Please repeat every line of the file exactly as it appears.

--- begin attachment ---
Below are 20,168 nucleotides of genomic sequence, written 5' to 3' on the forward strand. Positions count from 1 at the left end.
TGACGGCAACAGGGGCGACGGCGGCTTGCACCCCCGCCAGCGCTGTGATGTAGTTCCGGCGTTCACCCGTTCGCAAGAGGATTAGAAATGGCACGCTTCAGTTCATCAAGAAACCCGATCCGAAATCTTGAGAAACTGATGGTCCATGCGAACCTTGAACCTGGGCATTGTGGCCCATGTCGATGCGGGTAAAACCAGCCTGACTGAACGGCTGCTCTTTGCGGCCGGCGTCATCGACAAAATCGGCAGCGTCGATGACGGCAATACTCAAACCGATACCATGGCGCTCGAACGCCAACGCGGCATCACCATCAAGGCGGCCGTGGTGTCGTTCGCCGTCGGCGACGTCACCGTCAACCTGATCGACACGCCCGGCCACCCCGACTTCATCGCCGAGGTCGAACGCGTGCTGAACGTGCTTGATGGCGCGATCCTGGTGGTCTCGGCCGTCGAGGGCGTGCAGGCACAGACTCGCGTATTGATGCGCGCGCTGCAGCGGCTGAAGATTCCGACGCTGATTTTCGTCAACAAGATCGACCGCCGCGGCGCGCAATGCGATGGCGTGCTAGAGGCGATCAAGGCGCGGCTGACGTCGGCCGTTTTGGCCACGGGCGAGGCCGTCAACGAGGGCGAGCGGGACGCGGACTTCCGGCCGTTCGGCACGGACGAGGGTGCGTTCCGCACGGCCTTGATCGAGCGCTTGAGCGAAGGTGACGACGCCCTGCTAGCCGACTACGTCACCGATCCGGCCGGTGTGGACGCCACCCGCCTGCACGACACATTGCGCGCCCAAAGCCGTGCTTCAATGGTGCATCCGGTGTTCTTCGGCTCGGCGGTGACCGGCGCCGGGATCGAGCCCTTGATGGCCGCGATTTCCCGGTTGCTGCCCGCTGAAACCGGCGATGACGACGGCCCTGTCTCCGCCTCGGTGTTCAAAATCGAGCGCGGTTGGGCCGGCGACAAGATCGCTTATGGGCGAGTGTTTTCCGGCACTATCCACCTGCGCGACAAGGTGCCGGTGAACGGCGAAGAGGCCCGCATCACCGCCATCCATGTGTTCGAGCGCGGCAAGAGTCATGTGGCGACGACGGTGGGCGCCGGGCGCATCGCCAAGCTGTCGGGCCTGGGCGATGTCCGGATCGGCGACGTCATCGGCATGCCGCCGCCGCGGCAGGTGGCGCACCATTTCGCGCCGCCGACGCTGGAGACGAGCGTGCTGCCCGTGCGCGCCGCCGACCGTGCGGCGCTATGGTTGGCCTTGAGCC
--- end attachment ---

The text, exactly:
Below are 20,168 nucleotides of genomic sequence, written 5' to 3' on the forward strand. Positions count from 1 at the left end.
TGACGGCAACAGGGGCGACGGCGGCTTGCACCCCCGCCAGCGCTGTGATGTAGTTCCGGCGTTCACCCGTTCGCAAGAGGATTAGAAATGGCACGCTTCAGTTCATCAAGAAACCCGATCCGAAATCTTGAGAAACTGATGGTCCATGCGAACCTTGAACCTGGGCATTGTGGCCCATGTCGATGCGGGTAAAACCAGCCTGACTGAACGGCTGCTCTTTGCGGCCGGCGTCATCGACAAAATCGGCAGCGTCGATGACGGCAATACTCAAACCGATACCATGGCGCTCGAACGCCAACGCGGCATCACCATCAAGGCGGCCGTGGTGTCGTTCGCCGTCGGCGACGTCACCGTCAACCTGATCGACACGCCCGGCCACCCCGACTTCATCGCCGAGGTCGAACGCGTGCTGAACGTGCTTGATGGCGCGATCCTGGTGGTCTCGGCCGTCGAGGGCGTGCAGGCACAGACTCGCGTATTGATGCGCGCGCTGCAGCGGCTGAAGATTCCGACGCTGATTTTCGTCAACAAGATCGACCGCCGCGGCGCGCAATGCGATGGCGTGCTAGAGGCGATCAAGGCGCGGCTGACGTCGGCCGTTTTGGCCACGGGCGAGGCCGTCAACGAGGGCGAGCGGGACGCGGACTTCCGGCCGTTCGGCACGGACGAGGGTGCGTTCCGCACGGCCTTGATCGAGCGCTTGAGCGAAGGTGACGACGCCCTGCTAGCCGACTACGTCACCGATCCGGCCGGTGTGGACGCCACCCGCCTGCACGACACATTGCGCGCCCAAAGCCGTGCTTCAATGGTGCATCCGGTGTTCTTCGGCTCGGCGGTGACCGGCGCCGGGATCGAGCCCTTGATGGCCGCGATTTCCCGGTTGCTGCCCGCTGAAACCGGCGATGACGACGGCCCTGTCTCCGCCTCGGTGTTCAAAATCGAGCGCGGTTGGGCCGGCGACAAGATCGCTTATGGGCGAGTGTTTTCCGGCACTATCCACCTGCGCGACAAGGTGCCGGTGAACGGCGAAGAGGCCCGCATCACCGCCATCCATGTGTTCGAGCGCGGCAAGAGTCATGTGGCGACGACGGTGGGCGCCGGGCGCATCGCCAAGCTGTCGGGCCTGGGCGATGTCCGGATCGGCGACGTCATCGGCATGCCGCCGCCGCGGCAGGTGGCGCACCATTTCGCGCCGCCGACGCTGGAGACGAGCGTGCTGCCCGTGCGCGCCGCCGACCGTGCGGCGCTATGGTTGGCCTTGAGCC